With President Trump’s victory in the Electoral College, despite losing the popular vote, his unhappy opponents were looking for any means by which to delegitimize his victory. Taking shots at the constitutionally created and time tested Electoral College became their go-to strategy. Without it, they maintain, the president would have had no chance.
Despite the impossibility of projecting the differences in voter behavior if there were no Electoral College, John W. York makes a great case for why the Electoral College is best for America. He writes at The Daily Signal:
All electoral systems, including the Electoral College, enshrined in the Constitution create incentives to home in on a limited set of places that are most likely to determine the outcome.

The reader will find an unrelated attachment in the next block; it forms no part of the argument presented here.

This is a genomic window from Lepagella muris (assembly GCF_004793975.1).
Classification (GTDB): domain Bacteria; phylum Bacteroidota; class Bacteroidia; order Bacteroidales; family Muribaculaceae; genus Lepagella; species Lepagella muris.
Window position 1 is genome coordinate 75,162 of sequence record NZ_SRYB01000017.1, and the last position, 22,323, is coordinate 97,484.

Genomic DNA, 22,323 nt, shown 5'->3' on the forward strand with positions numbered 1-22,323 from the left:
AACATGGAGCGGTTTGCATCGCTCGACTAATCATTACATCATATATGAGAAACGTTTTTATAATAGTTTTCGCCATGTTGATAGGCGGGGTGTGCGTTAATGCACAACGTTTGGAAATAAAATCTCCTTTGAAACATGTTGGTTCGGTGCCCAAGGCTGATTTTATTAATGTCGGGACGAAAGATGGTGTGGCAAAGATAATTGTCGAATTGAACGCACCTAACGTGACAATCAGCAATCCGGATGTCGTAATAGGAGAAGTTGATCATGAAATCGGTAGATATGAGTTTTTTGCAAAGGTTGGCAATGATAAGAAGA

The question is not whether it is better for presidents and presidential candidates to care about, and travel to, the entire country or just a portion of it. The question is whether it is better for presidential hopefuls to focus on winning over swing states (as they do under the Electoral College) or big cities (as they would if a nationwide popular election was instituted).
Given these two realistic alternatives, the Electoral College system is far healthier for the country as a whole.
Given the great diversity of interests spread across our country, a system that forces candidates to compete in every region makes sense. Those who seek to become the leader of these United States should not be encouraged to ignore “fly-over country” to concentrate on currying favor among a handful of mega-cities.
This first appeared in The Daily Signal here.